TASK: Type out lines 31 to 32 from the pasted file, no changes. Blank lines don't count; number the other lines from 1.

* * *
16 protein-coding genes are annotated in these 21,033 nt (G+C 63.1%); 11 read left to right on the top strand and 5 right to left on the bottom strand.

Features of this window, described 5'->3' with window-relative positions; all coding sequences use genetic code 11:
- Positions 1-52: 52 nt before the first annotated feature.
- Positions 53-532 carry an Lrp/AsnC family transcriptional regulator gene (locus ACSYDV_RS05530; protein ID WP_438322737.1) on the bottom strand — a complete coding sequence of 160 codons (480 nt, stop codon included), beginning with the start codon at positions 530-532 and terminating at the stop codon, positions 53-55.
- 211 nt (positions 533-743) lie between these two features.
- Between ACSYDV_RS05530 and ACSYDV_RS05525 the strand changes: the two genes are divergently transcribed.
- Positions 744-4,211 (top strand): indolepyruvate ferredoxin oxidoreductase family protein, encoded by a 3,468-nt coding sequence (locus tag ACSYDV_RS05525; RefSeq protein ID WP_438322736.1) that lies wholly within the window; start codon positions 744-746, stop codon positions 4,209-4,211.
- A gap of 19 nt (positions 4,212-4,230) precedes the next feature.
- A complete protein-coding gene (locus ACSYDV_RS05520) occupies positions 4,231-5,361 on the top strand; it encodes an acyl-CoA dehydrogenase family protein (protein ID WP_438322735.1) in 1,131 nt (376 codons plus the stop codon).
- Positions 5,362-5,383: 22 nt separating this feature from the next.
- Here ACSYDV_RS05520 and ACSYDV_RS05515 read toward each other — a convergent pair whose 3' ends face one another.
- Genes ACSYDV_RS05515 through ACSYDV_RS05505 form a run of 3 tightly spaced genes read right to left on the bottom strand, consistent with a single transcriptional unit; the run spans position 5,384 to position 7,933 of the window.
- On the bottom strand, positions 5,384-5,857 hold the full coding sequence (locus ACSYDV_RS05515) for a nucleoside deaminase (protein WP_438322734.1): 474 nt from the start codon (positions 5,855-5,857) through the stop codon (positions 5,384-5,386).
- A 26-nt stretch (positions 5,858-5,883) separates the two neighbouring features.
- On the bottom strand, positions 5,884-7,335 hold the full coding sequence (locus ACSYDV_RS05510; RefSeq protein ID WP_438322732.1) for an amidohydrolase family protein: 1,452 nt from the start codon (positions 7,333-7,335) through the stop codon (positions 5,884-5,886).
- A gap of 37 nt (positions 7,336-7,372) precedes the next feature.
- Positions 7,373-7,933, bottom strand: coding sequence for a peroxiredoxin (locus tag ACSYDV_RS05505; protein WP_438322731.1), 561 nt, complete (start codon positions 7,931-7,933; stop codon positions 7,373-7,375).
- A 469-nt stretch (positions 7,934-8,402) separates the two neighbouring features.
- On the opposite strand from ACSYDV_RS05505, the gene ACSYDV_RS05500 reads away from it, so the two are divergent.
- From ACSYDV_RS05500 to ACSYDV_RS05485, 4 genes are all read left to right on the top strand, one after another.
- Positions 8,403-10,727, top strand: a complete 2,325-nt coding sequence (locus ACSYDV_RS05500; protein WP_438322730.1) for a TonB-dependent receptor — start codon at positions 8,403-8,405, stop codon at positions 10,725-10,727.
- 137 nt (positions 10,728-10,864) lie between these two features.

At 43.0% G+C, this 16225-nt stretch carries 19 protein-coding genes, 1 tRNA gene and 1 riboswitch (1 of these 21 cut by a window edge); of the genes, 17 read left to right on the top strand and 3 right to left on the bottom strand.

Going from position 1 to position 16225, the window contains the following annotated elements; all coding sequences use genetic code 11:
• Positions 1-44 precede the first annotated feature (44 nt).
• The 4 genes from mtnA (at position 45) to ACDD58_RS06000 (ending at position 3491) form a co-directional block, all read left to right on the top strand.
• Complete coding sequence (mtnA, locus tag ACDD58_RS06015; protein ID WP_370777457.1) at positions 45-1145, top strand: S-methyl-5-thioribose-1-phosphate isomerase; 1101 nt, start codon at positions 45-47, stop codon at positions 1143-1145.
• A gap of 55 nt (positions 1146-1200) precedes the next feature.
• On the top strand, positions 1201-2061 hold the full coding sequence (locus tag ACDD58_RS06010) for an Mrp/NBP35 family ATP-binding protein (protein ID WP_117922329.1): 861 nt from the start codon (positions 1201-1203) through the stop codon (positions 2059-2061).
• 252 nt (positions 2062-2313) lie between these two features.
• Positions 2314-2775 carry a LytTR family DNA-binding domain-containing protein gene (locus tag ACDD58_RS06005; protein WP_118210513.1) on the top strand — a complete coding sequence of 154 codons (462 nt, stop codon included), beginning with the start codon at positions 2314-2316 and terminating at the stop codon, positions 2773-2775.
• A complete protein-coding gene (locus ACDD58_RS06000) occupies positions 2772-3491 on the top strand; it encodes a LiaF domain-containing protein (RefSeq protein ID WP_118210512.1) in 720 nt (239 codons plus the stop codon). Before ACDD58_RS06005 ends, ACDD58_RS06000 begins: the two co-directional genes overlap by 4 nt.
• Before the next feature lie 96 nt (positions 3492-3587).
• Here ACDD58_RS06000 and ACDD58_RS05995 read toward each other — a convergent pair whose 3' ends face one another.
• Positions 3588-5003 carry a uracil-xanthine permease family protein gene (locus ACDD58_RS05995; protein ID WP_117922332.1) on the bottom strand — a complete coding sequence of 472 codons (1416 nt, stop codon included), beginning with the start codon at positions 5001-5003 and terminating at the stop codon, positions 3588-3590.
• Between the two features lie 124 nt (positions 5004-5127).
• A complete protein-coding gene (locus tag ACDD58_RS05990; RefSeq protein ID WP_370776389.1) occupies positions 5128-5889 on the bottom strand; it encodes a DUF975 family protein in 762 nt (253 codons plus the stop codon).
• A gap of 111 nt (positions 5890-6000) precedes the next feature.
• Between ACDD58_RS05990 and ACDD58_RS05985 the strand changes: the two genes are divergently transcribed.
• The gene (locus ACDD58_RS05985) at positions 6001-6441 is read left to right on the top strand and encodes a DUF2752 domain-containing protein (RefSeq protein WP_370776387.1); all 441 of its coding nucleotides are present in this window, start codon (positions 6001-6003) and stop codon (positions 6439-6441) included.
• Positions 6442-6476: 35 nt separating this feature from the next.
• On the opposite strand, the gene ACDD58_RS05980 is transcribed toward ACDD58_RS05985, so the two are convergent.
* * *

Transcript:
• Positions 2314-2775 carry a LytTR family DNA-binding domain-containing protein gene (locus tag ACDD58_RS06005; protein WP_118210513.1) on the top strand — a complete coding sequence of 154 codons (462 nt, stop codon included), beginning with the start codon at positions 2314-2316 and terminating at the stop codon, positions 2773-2775.
• A complete protein-coding gene (locus ACDD58_RS06000) occupies positions 2772-3491 on the top strand; it encodes a LiaF domain-containing protein (RefSeq protein ID WP_118210512.1) in 720 nt (239 codons plus the stop codon). Before ACDD58_RS06005 ends, ACDD58_RS06000 begins: the two co-directional genes overlap by 4 nt.